The Suncamp, although still going strong, has a number of disadvantages that I need to remedy with the next purchase.

Considering the aforementioned drawbacks of this tent, I am looking for something that has good big protection and ventilation, a good door but will still handle the elements as it will be used ‘off season’.

After much searching, two tents fit the bill.

The first is a Cabanon Biscaya. Some of you might not be familiar with this French manufacturer but it is the Rolls Royce of family camping. The company makes superb canvas tents, including the flowery-curtained frame tents that you sometimes see on sites. Although not everyone’s cup of tea and seemingly modelled on a Wendy House, their owners know that frame tents are far superior to the cheaper nylon models, both in terms of durability and liveability.

Indeed, they tend to be wearing smug smiles during campsite storms, as other campers are kept awake by flapping nylon and rain thunderously drumming on flysheets. Canvas is quiet. The Biscaya is Cabanon’s incarnation of a tunnel tent, but still made of canvas.

I’ve seen one of these up and the quality of material is superb. It should be, though, as this retails at a jaw-dropping £900. Sadly, this is too rich even for a fanatic like me.

Almost as impressive, and a bit less expensive, is the Outwell Bear Lake. Again manufactured from a canvas-type polycotton material which benefits from wetting out (like canvas), this is another tunnel design and again the workmanship is of a high standard.

It has a zip-out, tarpaulin-weight groundsheet, which allows you to let the ground breath and the grass recover on long stays.

For it’s size, this tent is incredibly sturdy. I checked it out against more standard nylon models at a windy tent expo in Cumbria and it didn’t budge. It has superb bug protection, a good door, and a front porch/sun visor included in the price. It’s still expensive, though, retailing at around £650.

This may still seem like a lot of money, and it is, but these tents should last a long time. The canvas, or canvas variant material, is considerably tougher than cheaper nylon. It has additional advantages, too. It breathes and therefore offers a more pleasant living environment than nylon. Also, if you use it for a couple of weeks each year, the costs over a few years are easily reconciled against the expense of hotels, self catering etc.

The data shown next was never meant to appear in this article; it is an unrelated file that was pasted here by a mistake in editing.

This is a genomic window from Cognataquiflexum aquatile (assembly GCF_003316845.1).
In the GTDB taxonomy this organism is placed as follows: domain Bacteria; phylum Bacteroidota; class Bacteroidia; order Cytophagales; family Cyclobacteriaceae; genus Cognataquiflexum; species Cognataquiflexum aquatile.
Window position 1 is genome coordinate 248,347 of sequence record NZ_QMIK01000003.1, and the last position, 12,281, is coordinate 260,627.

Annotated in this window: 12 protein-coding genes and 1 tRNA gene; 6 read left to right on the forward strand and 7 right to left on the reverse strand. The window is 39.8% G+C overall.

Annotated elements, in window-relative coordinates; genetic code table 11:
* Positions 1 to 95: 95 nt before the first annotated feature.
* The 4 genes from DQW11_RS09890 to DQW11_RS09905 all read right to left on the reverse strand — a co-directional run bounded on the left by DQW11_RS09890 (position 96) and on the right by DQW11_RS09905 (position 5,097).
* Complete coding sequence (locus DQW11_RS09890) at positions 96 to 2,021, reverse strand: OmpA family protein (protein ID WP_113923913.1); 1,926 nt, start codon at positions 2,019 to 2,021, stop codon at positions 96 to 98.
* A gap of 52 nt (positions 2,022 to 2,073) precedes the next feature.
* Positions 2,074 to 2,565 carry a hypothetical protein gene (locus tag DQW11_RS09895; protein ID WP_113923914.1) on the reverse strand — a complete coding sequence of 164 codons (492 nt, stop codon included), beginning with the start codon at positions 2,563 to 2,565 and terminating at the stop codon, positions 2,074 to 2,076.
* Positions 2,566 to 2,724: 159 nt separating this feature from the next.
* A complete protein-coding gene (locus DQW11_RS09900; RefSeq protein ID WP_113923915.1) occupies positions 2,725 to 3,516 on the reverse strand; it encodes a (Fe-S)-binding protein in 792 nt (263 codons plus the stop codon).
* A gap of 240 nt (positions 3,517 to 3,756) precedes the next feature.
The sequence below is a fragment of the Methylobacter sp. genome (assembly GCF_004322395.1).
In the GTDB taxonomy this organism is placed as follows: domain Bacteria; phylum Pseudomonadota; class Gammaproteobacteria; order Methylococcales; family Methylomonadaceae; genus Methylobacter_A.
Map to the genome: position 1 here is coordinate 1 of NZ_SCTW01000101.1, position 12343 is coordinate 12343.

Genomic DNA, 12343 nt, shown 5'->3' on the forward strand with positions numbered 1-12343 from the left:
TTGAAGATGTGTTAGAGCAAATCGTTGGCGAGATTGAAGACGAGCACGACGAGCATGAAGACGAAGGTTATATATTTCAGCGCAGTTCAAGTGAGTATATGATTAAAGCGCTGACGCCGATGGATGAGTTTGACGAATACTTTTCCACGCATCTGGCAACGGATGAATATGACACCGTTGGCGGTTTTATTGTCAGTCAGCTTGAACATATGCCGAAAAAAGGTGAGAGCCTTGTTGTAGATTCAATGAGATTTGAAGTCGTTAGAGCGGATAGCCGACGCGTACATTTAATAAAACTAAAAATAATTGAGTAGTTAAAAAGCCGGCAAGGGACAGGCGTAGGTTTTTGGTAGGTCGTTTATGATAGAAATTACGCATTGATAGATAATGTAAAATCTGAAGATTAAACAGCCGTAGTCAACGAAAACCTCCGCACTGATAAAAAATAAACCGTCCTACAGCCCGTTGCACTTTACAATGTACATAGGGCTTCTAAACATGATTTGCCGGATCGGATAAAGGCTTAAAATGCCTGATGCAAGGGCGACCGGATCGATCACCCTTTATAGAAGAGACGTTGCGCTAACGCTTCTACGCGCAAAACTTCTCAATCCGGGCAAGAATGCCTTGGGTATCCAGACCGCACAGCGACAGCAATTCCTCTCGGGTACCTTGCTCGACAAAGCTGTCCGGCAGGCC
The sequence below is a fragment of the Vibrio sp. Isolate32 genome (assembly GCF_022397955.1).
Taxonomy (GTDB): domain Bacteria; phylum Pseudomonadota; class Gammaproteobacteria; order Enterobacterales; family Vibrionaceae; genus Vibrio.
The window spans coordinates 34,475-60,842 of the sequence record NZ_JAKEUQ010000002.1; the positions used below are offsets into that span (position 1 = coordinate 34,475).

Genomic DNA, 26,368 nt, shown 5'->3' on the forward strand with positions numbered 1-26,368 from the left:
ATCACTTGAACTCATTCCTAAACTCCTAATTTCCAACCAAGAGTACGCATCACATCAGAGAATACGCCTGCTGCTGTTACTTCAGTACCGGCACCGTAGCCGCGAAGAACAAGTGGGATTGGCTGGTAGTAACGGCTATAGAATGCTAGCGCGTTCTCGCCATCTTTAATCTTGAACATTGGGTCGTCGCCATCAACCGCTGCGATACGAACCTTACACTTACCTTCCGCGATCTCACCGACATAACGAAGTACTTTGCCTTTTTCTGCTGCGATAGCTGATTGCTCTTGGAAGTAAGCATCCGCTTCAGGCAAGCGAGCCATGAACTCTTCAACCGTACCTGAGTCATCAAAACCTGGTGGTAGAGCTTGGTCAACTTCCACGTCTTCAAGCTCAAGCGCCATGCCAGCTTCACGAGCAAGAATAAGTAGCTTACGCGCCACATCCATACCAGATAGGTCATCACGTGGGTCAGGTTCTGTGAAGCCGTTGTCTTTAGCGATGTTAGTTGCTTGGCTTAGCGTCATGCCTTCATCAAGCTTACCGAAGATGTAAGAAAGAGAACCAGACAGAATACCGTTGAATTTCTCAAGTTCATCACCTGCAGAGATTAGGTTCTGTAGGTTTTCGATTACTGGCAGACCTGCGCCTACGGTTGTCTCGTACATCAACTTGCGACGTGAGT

Plus, camping’s more fun… even in the rain and… err….snow!

Despite weighing in at a crushing 40kg, the Outwell may well be joining the family of tents soon. A good home will need to be found for the Sunncamp… perhaps a Scout group?

So, is that it? No. I’ve got my eye on another. A bell tent with a wood-burning stove and flue for winter camping… watch this space.

Time for… some gear

If you think that outdoors blogs and websites shouldn’t tackle the subject of gear then I’m going to disappoint you I’m afraid.

My garage is filled with all manner of stuff but I maintain that all of it gets used, be it for lightweight backpacking expeditions or luxurious, fortnight-long car camping forays to the mountains.

Recently, though, I have read widely about lightening up and, like many, have systematically tried to cut the fat from my backpacking kit. This process is on-going, but my approach is not based on out and out minimalism. There are other criteria that are just as important: I am 6ft 6ins tall, which restricts the gear that I can use, and I look for equipment that is adaptable so I can tailor my approach to weather conditions etc.

If nothing else, I hope what follows will appeal to folk out there who, like I, am keen to read the experiences of others before parting with pennies… well pounds, really, and usually lots of them.

Hilleberg Akto pitched at Crowden CampsiteTent: Hilleberg Akto (£260 if you’re lucky, 1.5kg, lighter if you strip it back, change stakes etc)

So much has been written about this fantastic little tent that I’m not sure I can add much. Costly, yes, but it’s superbly made, light, and very strong if pitched correctly.